I think the four of us were isolated from everyone else in Morecambe; there’s no-one on our wavelength at all and it really brought us closer together. So yeah, when I said that I was frustrated, I think we all were, and I think that was one factor that really helped bind us quite tightly.

A lot of reviews have compared you to ‘The Smiths’ and I read somewhere that you were a ‘Smiths’ fanatic. Is this true? And has that influenced your music at all?

Matthew: Never heard of them, never heard of them (laughs). Yeah, we love The Smiths.

I think a lot of the comparisons are to do with the fact that ‘The Smiths’ were making music that was quite natural and organic and intrinsically British at a time when music was very international and synthetic. I can see parallels between the music that is around now and the music that they were making and so I can see if that.

I think obviously being based in Manchester has a lot to do with the comparisons and I genuinely think if we were from New York, people would say we were like Blondie or if we were from Glasgow, people would say we were like Orange Juice, I really do think that. The Smiths we’re huge, huge fans of them and I think they’re one of my favourite bands just now.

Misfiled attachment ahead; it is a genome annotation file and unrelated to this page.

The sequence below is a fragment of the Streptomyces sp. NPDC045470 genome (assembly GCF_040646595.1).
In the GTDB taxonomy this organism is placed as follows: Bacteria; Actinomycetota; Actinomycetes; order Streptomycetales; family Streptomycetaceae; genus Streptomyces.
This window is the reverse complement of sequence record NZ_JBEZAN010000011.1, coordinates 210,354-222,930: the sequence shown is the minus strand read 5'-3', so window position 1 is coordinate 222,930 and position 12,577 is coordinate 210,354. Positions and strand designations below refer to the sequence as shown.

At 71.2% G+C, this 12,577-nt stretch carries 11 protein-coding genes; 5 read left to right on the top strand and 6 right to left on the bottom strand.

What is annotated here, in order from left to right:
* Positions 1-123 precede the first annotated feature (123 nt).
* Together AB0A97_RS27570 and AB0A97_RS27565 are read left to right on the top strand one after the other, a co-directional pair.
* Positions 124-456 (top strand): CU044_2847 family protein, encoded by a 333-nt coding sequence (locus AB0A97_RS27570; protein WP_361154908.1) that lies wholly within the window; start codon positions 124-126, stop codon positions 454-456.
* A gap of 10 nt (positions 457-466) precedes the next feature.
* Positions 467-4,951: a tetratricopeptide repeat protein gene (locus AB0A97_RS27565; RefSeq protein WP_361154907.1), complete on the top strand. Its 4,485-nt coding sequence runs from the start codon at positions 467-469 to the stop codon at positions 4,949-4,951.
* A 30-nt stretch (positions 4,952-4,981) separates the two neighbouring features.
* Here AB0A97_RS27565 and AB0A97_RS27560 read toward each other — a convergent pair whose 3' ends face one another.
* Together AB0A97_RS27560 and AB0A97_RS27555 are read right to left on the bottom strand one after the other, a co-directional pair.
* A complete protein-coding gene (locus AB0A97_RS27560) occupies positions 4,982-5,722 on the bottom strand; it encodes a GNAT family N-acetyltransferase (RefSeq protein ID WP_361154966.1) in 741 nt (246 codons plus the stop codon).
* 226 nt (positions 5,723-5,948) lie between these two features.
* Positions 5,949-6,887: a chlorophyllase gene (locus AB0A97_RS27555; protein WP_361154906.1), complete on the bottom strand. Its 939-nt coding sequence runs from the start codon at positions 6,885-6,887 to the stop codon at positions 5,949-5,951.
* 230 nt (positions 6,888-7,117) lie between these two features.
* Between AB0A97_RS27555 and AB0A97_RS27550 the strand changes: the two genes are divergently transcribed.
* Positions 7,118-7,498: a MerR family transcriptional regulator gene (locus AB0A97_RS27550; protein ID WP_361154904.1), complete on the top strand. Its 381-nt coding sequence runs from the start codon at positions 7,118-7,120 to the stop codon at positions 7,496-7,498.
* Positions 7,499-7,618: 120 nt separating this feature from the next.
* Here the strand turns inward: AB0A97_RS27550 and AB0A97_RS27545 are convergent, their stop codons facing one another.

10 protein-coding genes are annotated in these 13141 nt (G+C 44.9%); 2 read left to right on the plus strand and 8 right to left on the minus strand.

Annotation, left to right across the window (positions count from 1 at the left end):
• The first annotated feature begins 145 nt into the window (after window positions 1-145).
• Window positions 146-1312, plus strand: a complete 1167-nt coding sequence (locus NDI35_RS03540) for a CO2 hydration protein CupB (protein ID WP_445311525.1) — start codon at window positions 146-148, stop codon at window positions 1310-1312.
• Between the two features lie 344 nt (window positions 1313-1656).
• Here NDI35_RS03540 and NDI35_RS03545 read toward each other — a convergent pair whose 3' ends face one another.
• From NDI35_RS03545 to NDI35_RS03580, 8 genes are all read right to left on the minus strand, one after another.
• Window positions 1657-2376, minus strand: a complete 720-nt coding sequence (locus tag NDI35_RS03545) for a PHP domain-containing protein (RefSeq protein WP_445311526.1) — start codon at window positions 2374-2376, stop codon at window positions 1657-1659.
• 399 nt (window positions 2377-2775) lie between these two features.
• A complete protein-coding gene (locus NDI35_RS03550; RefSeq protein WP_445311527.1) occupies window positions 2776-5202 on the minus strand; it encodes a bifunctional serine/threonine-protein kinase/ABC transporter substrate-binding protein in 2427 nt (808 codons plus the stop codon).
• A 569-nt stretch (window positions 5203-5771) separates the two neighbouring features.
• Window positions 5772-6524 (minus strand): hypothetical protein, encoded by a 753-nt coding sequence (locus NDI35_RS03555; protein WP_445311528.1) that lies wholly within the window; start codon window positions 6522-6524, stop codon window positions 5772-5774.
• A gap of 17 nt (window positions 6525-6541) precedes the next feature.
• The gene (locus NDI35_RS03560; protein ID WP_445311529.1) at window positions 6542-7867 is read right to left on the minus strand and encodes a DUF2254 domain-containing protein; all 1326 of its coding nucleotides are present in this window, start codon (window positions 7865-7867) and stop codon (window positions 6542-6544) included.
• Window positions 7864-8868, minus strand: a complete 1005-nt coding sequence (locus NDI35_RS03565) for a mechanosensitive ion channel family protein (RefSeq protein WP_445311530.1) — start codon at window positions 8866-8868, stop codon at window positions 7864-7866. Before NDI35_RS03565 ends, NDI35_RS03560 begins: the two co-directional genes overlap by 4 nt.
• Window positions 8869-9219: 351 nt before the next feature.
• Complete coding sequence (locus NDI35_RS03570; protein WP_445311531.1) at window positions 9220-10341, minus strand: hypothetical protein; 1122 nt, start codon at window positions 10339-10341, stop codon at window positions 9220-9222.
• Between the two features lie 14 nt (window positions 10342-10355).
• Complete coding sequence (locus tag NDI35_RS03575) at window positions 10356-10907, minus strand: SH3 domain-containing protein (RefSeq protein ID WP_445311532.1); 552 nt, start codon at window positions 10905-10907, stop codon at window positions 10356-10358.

What music has influenced the band?

Matthew: Our influences are interesting because they’re really quite disparate and I think that’s because were not from Manchester where there is this huge lineage of bands that can influence young outfits like ours, you know, and Morecambe didn’t have that. We didn’t have an Oasis to aspire to, you know, we had no one and so we would listen to Motown and Northern Soul and ‘60s girl bands. Bruce Springsteen we like. I think those feelings, again, and frustration that we share in our music. The Jesus and Mary Chain, The Buzzcocks, Blondie, The Pretenders, The Ramones, Orange Juice, The Kinks they’re all influences.

Going on to your recent tour, supporting the ex-Libertine Carl Barât, what was touring like for you?